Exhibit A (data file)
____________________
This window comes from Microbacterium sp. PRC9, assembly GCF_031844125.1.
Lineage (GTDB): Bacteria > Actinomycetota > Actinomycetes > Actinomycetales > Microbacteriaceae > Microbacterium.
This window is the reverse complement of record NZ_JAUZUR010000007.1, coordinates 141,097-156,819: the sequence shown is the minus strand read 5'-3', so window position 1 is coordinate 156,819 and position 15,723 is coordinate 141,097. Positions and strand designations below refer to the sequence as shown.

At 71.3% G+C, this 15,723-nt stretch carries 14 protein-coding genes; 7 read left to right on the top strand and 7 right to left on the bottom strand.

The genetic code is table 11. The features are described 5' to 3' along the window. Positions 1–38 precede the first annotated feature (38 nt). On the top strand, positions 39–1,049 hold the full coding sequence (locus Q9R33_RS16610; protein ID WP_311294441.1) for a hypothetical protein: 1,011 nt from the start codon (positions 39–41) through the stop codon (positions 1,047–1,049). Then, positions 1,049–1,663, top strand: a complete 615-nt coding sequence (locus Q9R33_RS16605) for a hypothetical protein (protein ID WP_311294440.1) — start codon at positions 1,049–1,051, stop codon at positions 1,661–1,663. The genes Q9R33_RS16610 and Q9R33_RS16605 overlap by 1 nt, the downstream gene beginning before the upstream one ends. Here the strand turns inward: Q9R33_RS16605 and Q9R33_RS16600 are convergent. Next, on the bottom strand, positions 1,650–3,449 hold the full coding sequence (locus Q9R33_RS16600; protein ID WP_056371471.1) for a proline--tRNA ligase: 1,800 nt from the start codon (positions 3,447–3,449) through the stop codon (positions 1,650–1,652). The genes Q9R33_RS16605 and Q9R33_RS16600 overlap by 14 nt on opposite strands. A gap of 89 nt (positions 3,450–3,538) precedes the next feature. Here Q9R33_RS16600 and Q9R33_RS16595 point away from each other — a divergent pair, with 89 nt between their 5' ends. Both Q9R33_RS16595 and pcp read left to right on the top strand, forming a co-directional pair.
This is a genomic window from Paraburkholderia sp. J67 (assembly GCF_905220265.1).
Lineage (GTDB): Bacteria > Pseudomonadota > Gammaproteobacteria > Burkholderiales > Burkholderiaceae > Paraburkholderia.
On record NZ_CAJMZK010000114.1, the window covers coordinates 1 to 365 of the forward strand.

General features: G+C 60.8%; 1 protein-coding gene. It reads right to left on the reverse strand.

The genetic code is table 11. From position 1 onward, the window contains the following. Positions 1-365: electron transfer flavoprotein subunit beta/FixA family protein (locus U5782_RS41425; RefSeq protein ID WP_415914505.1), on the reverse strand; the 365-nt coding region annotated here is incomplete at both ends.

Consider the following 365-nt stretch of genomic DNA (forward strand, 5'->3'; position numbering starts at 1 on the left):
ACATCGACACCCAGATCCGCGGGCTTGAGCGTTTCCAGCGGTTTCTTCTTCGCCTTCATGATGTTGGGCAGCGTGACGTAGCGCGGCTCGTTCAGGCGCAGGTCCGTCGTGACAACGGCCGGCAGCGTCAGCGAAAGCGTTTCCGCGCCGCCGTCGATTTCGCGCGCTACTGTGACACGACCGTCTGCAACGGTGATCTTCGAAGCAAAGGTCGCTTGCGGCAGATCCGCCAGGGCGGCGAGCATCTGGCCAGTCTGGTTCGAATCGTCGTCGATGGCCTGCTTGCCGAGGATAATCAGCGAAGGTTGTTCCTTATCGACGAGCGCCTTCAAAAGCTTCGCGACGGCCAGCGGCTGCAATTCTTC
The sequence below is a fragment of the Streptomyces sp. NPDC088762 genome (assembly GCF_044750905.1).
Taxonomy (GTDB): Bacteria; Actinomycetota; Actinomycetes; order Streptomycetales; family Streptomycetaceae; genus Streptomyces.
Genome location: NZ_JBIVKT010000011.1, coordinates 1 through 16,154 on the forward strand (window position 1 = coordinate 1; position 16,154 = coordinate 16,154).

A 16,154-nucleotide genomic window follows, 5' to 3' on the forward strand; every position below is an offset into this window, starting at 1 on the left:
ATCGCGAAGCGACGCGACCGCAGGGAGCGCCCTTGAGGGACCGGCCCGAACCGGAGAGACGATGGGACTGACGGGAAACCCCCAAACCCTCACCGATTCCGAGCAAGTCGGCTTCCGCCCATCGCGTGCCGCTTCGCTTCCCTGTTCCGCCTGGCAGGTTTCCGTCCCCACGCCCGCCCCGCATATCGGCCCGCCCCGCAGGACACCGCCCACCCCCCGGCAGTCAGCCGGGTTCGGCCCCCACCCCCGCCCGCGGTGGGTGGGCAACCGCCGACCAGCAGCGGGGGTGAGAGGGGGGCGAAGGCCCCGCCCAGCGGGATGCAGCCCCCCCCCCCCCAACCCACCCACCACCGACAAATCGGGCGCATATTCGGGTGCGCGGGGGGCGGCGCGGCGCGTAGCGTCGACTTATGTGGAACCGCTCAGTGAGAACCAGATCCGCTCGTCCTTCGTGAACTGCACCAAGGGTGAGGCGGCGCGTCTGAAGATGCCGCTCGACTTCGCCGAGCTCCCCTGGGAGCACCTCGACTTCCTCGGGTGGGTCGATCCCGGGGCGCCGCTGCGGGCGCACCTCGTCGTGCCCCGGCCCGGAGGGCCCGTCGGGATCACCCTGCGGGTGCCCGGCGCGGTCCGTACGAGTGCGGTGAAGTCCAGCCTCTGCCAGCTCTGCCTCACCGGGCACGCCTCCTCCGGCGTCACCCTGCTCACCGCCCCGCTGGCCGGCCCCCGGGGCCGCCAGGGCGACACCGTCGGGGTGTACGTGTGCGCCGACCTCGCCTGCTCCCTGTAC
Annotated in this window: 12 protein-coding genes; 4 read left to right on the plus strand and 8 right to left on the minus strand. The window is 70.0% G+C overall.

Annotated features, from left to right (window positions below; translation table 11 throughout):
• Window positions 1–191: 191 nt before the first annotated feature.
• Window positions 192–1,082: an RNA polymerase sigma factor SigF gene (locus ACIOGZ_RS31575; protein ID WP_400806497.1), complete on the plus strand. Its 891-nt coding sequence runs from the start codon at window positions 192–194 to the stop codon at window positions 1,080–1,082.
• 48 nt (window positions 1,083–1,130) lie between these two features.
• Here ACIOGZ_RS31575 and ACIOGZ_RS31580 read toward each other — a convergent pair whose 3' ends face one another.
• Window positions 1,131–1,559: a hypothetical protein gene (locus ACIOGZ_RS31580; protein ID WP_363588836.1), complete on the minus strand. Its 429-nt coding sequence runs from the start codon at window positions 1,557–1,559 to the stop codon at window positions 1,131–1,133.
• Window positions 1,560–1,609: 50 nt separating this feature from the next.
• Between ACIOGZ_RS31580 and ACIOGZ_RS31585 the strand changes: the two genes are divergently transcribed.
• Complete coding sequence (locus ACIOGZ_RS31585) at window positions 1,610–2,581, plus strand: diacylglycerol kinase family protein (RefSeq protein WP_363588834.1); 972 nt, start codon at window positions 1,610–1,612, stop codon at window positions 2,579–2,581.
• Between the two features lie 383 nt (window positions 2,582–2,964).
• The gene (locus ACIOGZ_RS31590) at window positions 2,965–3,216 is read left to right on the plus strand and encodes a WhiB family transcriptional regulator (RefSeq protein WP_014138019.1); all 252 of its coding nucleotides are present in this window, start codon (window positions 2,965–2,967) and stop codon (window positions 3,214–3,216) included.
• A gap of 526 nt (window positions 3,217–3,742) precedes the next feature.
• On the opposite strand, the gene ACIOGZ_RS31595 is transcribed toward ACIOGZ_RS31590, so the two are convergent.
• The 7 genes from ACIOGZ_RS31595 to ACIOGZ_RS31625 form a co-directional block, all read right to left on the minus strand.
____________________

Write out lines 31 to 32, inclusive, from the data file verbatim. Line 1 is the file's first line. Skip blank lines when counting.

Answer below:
• On the opposite strand, the gene ACIOGZ_RS31595 is transcribed toward ACIOGZ_RS31590, so the two are convergent.
• The 7 genes from ACIOGZ_RS31595 to ACIOGZ_RS31625 form a co-directional block, all read right to left on the minus strand.